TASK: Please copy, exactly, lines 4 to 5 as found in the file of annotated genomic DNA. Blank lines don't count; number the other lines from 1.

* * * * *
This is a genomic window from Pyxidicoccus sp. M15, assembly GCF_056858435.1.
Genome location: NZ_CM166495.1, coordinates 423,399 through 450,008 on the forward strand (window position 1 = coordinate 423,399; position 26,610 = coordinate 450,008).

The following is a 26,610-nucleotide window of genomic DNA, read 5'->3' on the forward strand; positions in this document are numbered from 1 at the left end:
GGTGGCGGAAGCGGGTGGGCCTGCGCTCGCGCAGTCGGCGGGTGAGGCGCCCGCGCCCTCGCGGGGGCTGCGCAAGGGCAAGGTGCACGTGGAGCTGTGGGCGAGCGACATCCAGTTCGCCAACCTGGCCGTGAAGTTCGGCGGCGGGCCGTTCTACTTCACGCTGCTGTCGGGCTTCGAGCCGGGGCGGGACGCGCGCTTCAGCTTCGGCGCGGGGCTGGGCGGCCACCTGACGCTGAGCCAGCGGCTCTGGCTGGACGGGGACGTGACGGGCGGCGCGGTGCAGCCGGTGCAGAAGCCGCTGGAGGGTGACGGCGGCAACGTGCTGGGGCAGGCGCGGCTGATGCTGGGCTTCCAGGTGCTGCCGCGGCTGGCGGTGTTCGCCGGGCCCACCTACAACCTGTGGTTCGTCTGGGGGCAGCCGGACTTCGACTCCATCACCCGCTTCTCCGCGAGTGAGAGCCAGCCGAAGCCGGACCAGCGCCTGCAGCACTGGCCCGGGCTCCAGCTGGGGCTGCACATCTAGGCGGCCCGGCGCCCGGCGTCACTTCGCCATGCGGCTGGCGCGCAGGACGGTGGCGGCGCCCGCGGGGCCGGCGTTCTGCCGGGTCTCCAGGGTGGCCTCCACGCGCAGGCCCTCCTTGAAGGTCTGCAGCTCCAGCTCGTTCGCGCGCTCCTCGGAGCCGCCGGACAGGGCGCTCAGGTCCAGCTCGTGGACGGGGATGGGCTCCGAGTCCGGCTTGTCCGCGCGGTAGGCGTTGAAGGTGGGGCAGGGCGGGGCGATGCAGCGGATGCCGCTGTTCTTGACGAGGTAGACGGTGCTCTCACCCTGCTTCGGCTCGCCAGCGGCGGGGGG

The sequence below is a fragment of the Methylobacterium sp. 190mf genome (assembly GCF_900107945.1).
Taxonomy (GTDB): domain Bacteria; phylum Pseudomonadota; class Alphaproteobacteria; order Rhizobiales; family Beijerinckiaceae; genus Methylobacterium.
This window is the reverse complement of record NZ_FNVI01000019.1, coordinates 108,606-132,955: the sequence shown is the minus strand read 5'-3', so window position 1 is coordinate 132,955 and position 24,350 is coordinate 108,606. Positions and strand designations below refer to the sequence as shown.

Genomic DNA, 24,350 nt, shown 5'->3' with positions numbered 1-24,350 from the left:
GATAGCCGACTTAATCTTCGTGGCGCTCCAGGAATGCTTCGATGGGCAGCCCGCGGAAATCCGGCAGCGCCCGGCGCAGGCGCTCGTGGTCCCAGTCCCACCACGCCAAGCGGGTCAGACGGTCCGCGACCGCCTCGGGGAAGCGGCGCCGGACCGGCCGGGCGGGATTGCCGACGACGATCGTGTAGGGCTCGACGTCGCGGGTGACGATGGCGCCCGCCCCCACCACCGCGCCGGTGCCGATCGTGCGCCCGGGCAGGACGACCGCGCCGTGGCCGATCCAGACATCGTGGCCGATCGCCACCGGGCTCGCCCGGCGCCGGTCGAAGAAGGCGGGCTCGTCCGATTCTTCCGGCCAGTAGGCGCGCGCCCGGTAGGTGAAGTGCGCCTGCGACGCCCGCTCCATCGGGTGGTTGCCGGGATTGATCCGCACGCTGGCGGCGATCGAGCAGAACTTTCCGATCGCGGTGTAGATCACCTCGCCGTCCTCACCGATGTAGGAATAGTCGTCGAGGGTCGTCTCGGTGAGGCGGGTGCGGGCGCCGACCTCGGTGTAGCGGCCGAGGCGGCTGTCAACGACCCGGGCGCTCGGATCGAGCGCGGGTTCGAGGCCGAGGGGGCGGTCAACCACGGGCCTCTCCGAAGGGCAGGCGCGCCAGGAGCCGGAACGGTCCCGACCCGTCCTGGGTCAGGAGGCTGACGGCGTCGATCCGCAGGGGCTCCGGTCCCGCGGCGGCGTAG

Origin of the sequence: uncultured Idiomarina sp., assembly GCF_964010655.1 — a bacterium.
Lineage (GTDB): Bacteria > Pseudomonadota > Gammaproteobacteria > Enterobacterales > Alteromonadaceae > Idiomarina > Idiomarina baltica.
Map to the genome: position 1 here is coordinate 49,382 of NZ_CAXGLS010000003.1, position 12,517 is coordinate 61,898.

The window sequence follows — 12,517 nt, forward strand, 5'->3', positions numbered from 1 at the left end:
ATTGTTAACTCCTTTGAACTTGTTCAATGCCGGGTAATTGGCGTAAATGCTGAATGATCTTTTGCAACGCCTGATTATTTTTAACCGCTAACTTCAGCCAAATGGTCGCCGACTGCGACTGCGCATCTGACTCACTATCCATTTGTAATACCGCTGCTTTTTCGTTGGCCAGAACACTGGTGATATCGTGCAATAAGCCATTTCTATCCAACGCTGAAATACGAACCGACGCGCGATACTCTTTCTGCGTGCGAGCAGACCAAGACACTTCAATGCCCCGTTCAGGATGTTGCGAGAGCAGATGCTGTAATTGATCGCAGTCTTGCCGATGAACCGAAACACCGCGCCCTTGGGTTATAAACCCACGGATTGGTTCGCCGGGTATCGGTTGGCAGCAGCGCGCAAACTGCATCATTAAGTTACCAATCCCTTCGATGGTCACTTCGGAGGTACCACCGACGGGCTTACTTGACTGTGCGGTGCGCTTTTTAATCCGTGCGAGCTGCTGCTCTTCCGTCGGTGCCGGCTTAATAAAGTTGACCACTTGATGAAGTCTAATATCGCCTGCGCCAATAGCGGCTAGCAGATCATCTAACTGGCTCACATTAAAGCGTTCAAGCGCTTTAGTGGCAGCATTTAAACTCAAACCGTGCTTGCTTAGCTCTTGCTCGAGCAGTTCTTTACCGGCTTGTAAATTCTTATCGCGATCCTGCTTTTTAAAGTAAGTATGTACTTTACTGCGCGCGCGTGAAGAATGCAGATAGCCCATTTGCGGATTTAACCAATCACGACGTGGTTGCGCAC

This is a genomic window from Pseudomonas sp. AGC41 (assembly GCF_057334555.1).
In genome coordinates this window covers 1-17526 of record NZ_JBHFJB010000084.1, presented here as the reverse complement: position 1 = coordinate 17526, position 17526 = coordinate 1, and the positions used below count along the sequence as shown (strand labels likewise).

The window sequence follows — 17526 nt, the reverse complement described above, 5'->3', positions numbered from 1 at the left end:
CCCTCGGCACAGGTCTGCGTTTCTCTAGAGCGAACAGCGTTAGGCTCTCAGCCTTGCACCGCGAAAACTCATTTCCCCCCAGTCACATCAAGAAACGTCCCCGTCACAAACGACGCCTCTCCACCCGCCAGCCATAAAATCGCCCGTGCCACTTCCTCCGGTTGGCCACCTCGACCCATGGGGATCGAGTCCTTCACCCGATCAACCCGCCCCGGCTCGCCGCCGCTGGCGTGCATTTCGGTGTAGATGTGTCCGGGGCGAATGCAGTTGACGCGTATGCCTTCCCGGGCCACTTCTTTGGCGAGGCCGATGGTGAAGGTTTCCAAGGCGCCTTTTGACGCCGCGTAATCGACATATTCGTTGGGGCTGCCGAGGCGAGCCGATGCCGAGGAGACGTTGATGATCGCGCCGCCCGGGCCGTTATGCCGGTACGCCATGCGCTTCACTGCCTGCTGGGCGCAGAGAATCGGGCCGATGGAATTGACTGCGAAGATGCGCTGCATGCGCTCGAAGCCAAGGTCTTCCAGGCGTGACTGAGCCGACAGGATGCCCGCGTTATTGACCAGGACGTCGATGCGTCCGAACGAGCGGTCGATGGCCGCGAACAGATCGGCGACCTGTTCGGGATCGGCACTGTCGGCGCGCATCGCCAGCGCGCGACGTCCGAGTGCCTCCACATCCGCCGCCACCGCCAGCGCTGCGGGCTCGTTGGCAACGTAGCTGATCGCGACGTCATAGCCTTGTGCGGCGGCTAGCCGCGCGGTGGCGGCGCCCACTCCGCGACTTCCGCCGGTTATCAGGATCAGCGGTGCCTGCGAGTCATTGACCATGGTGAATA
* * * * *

GGTGGCGGAAGCGGGTGGGCCTGCGCTCGCGCAGTCGGCGGGTGAGGCGCCCGCGCCCTCGCGGGGGCTGCGCAAGGGCAAGGTGCACGTGGAGCTGTGGGCGAGCGACATCCAGTTCGCCAACCTGGCCGTGAAGTTCGGCGGCGGGCCGTTCTACTTCACGCTGCTGTCGGGCTTCGAGCCGGGGCGGGACGCGCGCTTCAGCTTCGGCGCGGGGCTGGGCGGCCACCTGACGCTGAGCCAGCGGCTCTGGCTGGACGGGGACGTGACGGGCGGCGCGGTGCAGCCGGTGCAGAAGCCGCTGGAGGGTGACGGCGGCAACGTGCTGGGGCAGGCGCGGCTGATGCTGGGCTTCCAGGTGCTGCCGCGGCTGGCGGTGTTCGCCGGGCCCACCTACAACCTGTGGTTCGTCTGGGGGCAGCCGGACTTCGACTCCATCACCCGCTTCTCCGCGAGTGAGAGCCAGCCGAAGCCGGACCAGCGCCTGCAGCACTGGCCCGGGCTCCAGCTGGGGCTGCACATCTAGGCGGCCCGGCGCCCGGCGTCACTTCGCCATGCGGCTGGCGCGCAGGACGGTGGCGGCGCCCGCGGGGCCGGCGTTCTGCCGGGTCTCCAGGGTGGCCTCCACGCGCAGGCCCTCCTTGAAGGTCTGCAGCTCCAGCTCGTTCGCGCGCTCCTCGGAGCCGCCGGACAGGGCGCTCAGGTCCAGCTCGTGGACGGGGATGGGCTCCGAGTCCGGCTTGTCCGCGCGGTAGGCGTTGAAGGTGGGGCAGGGCGGGGCGATGCAGCGGATGCCGCTGTTCTTGACGAGGTAGACGGTGCTCTCACCCTGCTTCGGCTCGCCAGCGGCGGGGGG

The sequence below is a fragment of the Methylobacterium sp. 190mf genome (assembly GCF_900107945.1).